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These files will still open in your browser and that is good

You need to use the file:/// protocol (yes, that's three slashes) if you want to link to local files.

<a href="file:///C:\Programs\sort.mw">Link 1</a>
<a href="file:///C:\Videos\lecture.mp4">Link 2</a>

These will never open the file in your local applications automatically. That's for security reasons, and I'll get to that in the last section. If it opens, it will only ever open in the browser. If it your browser can display the file, it will. If it can't, it will probably ask you if you want to download it.

Some browsers, like modern versions of Chrome, will even refuse to cross from the http protocol to the file protocol, so you'd better make sure you open this locally using the file protocol if you want to do this stuff at all.

The first part of a URL is the protocol. A protocol is a few letters, then a colon and two slashes. HTTP:// and FTP:// are valid protocols; C:/ isn't and I'm pretty sure it doesn't even properly resemble one.

C:/ also isn't a valid web address. The browser could assume it's meant to be http://c/ with a blank port specified, but that's going to fail.

Your browser may not assume it's referring to a local file. It has little reason to make that assumption, because public sites usually don't attempt to link to peoples' local files.

So if you want to access local files: tell it to use the file protocol.

Because it's part of the File URI scheme. You have the option of specifying a host after the first two slashes. If you skip specifying a host, it will just assume you're referring to a file on your own PC. In other words: file:///C:/etc is a shortcut for file://localhost/C:/etc.

Your browser will respond to these files the same way they'd respond to the same file anywhere on the internet. These files will not open in your default file handler (e.g. MS Word or VLC Media Player), and you will not be able to do anything like ask File Explorer to open the file's location.

Sites in your browser cannot interact with your operating system very well. If a good site could tell lecture.mp4 to open in VLC.exe, a malicious site could tell it to open virus.bat in CMD.exe. Or it could just tell your PC to run a few Uninstall.exe files, or to open File explorer a million times.

This may not be convenient for you, but HTML and browser security weren't really designed for what you're doing. If you want to be able to open lecture.mp4 in VLC.exe, consider writing a desktop application instead.

Thanks Jonathan. Do you know if there's a way to "show file in folder" as an alternative?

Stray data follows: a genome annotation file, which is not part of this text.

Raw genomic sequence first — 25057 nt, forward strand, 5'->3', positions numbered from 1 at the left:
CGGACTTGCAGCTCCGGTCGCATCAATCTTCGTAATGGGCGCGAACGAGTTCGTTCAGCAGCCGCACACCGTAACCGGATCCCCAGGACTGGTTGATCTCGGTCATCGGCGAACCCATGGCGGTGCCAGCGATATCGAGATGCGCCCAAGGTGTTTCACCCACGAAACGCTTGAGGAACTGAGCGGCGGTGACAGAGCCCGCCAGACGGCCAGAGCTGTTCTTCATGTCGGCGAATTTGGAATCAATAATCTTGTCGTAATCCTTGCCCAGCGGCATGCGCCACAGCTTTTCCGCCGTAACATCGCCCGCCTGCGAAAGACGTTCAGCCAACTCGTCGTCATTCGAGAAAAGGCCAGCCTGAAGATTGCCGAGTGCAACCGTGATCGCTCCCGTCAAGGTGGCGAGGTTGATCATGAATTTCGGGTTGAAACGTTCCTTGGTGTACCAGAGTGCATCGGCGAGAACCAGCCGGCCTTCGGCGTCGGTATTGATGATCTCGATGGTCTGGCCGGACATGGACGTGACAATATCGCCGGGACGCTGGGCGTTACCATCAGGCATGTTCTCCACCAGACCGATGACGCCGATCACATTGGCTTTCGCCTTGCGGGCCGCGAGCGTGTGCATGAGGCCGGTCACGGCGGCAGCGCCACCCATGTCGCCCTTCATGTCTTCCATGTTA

@Brian Your browser can't interact with your OS in that way, and you should be extremely glad it cannot.

Seems like Chrome won't download local files using the file:/// protocol anyway (giving you a Not allowed to load local resource error)

I want to give a link like this "file:///..\..\sort.mw" so that it goes back two folders and gets the file there. Because we are using the word file in dropbox. So is there any solution.

It might also worth mentioning you can not link from a website (e.g. local dev server) to a local file. forums.mozillazine.org/viewtopic.php?f=9&t=1730

html - How can I create a link to a local file on a locally-run web pa...

html anchor local-files
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Also you should know that your logs grow very fast, and it's not a good idea to show whole log in browser. You can just open last 100-200 rows. Related topic: Reading the last n lines of a file in Ruby?

Also you can try this solution: http://newrelic.com/. It is more complex and little oftopic, but quite useful.

It's so simple when someone else gives you the solution :) Thank you, sir!

logging - Is there any way to display Rails' log files in the browser?...

ruby-on-rails logging
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There is a good chance another site will also be using the same js files from Google's servers, so the file will already be cached by your browser and it won't need to download it again for your site.

Check out this article for some of the other benefits as well.

+1 If everyone took jquery from google, it would always be cached whatever site you went to!

I don't know about you guys and girls, but I'm going to go change all my sites right now.

Why is it important to load a JS framework from Google's AJAX Librarie...

api javascript-framework
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The reason all these goroutines are reading is keep-alive. When a browser sends a keep-alive header, the server keeps the connection open to accept more requests. This is a good thing when the client is requesting many small files and the TCP connection is significant overhead. A read timeout would ensure that no connection was kept alive more than a certain time between requests. This would close keep alive connections but also prevent someone from uploading for longer than the timeout. Unfortunately, there is no keep-alive specific timeout option yet.

By default, there is no timeout. You can set a timeout in the Server struct http://golang.org/pkg/net/http/#Server

srv := &http.Server{